"For people who've suffered because of a disaster, the right guidance is even more critical" than usual, says Anat Kendal, the AICPA's director of planning.

The guide will expand on publications that each of the organizations has already produced. In 1997, NEFE issued After Disaster Strikes: How to Recover Financially from a Natural Disaster in collaboration with the American Red Cross and the Federal Emergency Management Agency. The AICPA recently published Regaining Financial Balance specifically for the September 11 victims and their families.

LPL Names Casady AS COO

LPL Financial Services, the nation's largest independent brokerage, appointed Mark Casady as its chief operating officer. Casady previously had served as head of the mutual fund group at Deutsche/Scudder Asset Management.

In his new position, Casady will report directly to the San Diego-based firm's chairman and CEO, Todd Robinson, and its president, David Butterfield. Casady will add depth to the management team at LPL at a time when it is preparing to go public, probably in 2004. Earlier this year, the Securities and Exchange Commission approved the firm's stock purchase plan for employees and reps.

Casady should prove to be especially valuable in the asset-management arena, a business that LPL emphasized long before most other independent broker-dealers realized its potential. Its reps now have about $16 billion in assets under management. "With broad experience and extensive knowledge of the industry, Mark's skill set complements that of our existing management group," Robinson says.

The firm made a transition to self-clearing several years ago and has invested heavily in technology, which should enhance the scalability of its asset management platform.

Study Shows Advisors Want To Build Strategic Alliances

With advisors facing a more difficult economic climate, many of them are looking to increase their business by targeting affluent clients. And the way many advisors hope to achieve that goal is by building partnerships with other professionals, according to a new survey.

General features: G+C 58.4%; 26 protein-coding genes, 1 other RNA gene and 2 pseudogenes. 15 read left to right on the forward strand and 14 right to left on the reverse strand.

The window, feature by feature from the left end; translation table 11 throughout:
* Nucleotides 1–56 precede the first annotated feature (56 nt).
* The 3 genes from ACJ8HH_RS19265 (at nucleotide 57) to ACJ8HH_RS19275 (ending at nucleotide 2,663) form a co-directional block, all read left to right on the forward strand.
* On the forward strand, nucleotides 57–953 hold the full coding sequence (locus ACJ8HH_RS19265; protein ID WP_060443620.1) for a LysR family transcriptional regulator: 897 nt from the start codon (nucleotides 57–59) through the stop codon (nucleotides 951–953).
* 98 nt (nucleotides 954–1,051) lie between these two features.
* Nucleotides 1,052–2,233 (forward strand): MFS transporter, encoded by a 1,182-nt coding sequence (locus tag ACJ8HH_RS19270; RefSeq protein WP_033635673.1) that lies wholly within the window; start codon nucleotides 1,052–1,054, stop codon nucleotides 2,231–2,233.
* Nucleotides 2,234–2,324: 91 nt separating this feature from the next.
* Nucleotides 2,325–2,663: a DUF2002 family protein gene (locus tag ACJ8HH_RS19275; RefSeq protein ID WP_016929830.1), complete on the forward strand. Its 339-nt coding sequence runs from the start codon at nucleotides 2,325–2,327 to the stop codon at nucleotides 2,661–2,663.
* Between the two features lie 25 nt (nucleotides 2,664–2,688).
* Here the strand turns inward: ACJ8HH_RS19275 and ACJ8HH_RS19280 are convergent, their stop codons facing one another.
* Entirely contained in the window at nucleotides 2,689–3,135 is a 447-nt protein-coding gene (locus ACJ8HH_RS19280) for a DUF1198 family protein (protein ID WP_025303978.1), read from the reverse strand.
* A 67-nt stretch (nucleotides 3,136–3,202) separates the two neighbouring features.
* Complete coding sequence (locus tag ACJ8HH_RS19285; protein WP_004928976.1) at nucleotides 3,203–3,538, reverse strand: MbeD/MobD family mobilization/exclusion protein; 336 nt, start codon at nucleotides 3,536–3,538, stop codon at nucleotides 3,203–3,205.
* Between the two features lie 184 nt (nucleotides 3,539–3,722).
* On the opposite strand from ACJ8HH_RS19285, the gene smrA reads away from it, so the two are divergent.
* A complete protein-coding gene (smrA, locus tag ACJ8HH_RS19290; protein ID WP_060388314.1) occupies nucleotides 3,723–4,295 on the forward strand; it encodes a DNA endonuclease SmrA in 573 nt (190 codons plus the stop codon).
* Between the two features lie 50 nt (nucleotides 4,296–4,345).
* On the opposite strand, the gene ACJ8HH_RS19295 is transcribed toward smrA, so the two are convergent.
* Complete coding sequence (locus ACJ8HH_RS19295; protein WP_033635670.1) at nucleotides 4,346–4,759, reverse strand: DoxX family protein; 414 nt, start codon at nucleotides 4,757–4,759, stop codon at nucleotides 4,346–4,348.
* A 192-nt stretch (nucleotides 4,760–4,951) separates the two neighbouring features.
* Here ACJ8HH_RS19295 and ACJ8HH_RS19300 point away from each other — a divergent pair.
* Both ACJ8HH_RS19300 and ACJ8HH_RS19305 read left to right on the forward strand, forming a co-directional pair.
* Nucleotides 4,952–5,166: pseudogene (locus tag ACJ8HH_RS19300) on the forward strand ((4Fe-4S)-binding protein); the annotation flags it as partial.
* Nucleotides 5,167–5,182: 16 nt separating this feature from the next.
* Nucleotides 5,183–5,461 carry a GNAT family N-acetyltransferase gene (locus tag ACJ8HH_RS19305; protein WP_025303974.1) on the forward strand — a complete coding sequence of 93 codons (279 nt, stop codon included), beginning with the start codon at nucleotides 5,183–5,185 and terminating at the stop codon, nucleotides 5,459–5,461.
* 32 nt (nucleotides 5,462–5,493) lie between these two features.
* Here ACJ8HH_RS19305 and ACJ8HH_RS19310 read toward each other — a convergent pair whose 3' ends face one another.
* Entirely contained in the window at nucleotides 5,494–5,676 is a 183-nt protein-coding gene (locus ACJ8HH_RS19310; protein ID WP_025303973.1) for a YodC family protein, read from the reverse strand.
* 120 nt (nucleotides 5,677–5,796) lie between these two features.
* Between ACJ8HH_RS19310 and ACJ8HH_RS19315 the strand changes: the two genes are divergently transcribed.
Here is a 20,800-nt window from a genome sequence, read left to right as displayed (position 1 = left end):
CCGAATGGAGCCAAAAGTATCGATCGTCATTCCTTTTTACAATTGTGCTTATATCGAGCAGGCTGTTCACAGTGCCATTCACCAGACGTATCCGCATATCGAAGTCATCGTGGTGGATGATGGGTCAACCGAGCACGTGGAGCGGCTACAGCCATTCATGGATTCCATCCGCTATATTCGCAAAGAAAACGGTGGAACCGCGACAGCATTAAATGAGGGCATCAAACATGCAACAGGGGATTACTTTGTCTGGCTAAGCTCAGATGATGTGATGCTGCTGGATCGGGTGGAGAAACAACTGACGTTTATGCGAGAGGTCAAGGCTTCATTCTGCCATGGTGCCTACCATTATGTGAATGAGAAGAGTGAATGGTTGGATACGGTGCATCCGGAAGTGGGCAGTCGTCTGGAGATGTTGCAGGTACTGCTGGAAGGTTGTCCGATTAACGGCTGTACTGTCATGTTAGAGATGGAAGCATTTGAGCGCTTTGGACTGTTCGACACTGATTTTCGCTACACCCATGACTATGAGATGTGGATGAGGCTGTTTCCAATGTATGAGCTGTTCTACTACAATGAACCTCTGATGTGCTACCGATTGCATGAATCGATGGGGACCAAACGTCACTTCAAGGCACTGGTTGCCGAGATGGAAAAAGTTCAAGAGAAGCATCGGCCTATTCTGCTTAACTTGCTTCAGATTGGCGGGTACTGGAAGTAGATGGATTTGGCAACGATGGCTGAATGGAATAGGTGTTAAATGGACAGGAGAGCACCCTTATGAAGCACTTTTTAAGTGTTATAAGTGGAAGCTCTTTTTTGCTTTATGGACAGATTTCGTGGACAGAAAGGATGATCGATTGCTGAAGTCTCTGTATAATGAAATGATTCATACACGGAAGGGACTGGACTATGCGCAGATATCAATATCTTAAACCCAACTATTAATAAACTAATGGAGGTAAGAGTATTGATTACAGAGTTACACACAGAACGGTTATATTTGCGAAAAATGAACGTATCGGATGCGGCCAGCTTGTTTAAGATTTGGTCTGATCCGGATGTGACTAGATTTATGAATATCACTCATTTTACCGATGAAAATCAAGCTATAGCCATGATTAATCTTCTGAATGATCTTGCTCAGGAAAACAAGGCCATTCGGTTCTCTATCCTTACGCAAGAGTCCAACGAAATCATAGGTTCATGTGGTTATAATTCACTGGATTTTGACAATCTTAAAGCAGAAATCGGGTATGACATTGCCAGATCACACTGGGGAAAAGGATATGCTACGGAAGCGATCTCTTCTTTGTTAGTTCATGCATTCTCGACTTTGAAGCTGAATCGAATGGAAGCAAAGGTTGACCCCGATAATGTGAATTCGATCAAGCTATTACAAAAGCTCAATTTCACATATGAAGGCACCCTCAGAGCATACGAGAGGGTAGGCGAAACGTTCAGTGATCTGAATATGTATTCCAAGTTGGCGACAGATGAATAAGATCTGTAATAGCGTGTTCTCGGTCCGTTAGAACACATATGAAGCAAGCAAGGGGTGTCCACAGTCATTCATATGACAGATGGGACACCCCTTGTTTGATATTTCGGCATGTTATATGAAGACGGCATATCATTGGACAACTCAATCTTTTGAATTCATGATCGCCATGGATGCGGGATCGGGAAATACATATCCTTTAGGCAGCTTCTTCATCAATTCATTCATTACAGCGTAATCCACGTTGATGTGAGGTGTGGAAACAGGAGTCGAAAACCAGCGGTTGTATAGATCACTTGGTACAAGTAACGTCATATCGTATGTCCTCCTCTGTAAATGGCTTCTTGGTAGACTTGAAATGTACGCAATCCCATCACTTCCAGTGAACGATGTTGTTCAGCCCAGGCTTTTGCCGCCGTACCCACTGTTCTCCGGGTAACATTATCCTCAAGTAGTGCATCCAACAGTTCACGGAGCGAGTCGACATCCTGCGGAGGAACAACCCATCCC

The survey by CEG Worldwide, based in New York, shows financial advisors now are less interested in receiving training in sales and marketing and more interested in learning how to build strategic partnerships.

In all of the firm's previous research, the most sought-after marketing support from financial institutions consistently has been advanced sales and marketing training. For the first time, that interest was pushed into second place by a desire for assistance in building joint ventures with other professionals. In the study conducted in May of 1,117 financial advisors, 81.5% said they were looking for this type of support.

The shift coincides with an interest by more CPAs to offer financial services. A January 2002 study by CEG Worldwide shows less than 20% of CPAs currently offer such services, but nearly half expect to offer them in roughly three years.

John Bowen, CEO of CEG Worldwide, says advisory businesses have enjoyed very good growth rates, but the more difficult economic climate has made many realize they won't get those results by continuing business as usual. "One of the things many advisors are looking at is, "Why don't I look up market?'" he says.

But marketing to the very affluent is not easy. The best way to reach the them is through relationship marketing, Bowen says, and its most effective form happens when delighted clients tell their affluent friends about an advisor's services. The next-best method is referrals from other professionals, he adds.